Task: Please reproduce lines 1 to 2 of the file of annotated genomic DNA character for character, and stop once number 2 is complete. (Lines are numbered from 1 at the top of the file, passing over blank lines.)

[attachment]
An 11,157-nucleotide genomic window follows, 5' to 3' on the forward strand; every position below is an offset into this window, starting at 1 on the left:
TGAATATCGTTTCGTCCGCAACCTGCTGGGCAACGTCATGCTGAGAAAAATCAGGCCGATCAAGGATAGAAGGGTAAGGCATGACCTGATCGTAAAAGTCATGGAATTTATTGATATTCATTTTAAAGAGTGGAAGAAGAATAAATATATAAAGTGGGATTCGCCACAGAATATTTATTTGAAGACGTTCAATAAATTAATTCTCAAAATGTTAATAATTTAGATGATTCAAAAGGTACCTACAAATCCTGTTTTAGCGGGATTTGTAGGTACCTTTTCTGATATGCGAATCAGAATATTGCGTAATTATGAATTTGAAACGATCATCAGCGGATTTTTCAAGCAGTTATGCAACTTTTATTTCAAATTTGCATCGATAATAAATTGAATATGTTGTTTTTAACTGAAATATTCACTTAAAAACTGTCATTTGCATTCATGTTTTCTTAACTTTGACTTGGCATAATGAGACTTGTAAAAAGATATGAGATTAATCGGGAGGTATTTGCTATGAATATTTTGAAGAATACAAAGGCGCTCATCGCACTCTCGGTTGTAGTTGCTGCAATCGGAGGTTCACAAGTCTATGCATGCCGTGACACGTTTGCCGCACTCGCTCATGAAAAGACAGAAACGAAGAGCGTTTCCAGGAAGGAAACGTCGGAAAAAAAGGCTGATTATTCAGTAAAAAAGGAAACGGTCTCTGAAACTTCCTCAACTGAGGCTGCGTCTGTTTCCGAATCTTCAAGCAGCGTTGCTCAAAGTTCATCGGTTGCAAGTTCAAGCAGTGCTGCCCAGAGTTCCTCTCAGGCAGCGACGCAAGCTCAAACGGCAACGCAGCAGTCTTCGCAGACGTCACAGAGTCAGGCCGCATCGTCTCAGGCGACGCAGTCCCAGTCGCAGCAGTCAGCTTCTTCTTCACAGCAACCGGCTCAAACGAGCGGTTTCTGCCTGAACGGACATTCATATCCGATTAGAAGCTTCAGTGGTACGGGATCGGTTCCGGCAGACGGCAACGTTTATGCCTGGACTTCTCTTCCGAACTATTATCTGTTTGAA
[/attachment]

An 11,157-nucleotide genomic window follows, 5' to 3' on the forward strand; every position below is an offset into this window, starting at 1 on the left:
TGAATATCGTTTCGTCCGCAACCTGCTGGGCAACGTCATGCTGAGAAAAATCAGGCCGATCAAGGATAGAAGGGTAAGGCATGACCTGATCGTAAAAGTCATGGAATTTATTGATATTCATTTTAAAGAGTGGAAGAAGAATAAATATATAAAGTGGGATTCGCCACAGAATATTTATTTGAAGACGTTCAATAAATTAATTCTCAAAATGTTAATAATTTAGATGATTCAAAAGGTACCTACAAATCCTGTTTTAGCGGGATTTGTAGGTACCTTTTCTGATATGCGAATCAGAATATTGCGTAATTATGAATTTGAAACGATCATCAGCGGATTTTTCAAGCAGTTATGCAACTTTTATTTCAAATTTGCATCGATAATAAATTGAATATGTTGTTTTTAACTGAAATATTCACTTAAAAACTGTCATTTGCATTCATGTTTTCTTAACTTTGACTTGGCATAATGAGACTTGTAAAAAGATATGAGATTAATCGGGAGGTATTTGCTATGAATATTTTGAAGAATACAAAGGCGCTCATCGCACTCTCGGTTGTAGTTGCTGCAATCGGAGGTTCACAAGTCTATGCATGCCGTGACACGTTTGCCGCACTCGCTCATGAAAAGACAGAAACGAAGAGCGTTTCCAGGAAGGAAACGTCGGAAAAAAAGGCTGATTATTCAGTAAAAAAGGAAACGGTCTCTGAAACTTCCTCAACTGAGGCTGCGTCTGTTTCCGAATCTTCAAGCAGCGTTGCTCAAAGTTCATCGGTTGCAAGTTCAAGCAGTGCTGCCCAGAGTTCCTCTCAGGCAGCGACGCAAGCTCAAACGGCAACGCAGCAGTCTTCGCAGACGTCACAGAGTCAGGCCGCATCGTCTCAGGCGACGCAGTCCCAGTCGCAGCAGTCAGCTTCTTCTTCACAGCAACCGGCTCAAACGAGCGGTTTCTGCCTGAACGGACATTCATATCCGATTAGAAGCTTCAGTGGTACGGGATCGGTTCCGGCAGACGGCAACGTTTATGCCTGGACTTCTCTTCCGAACTATTATCTGTTTGAA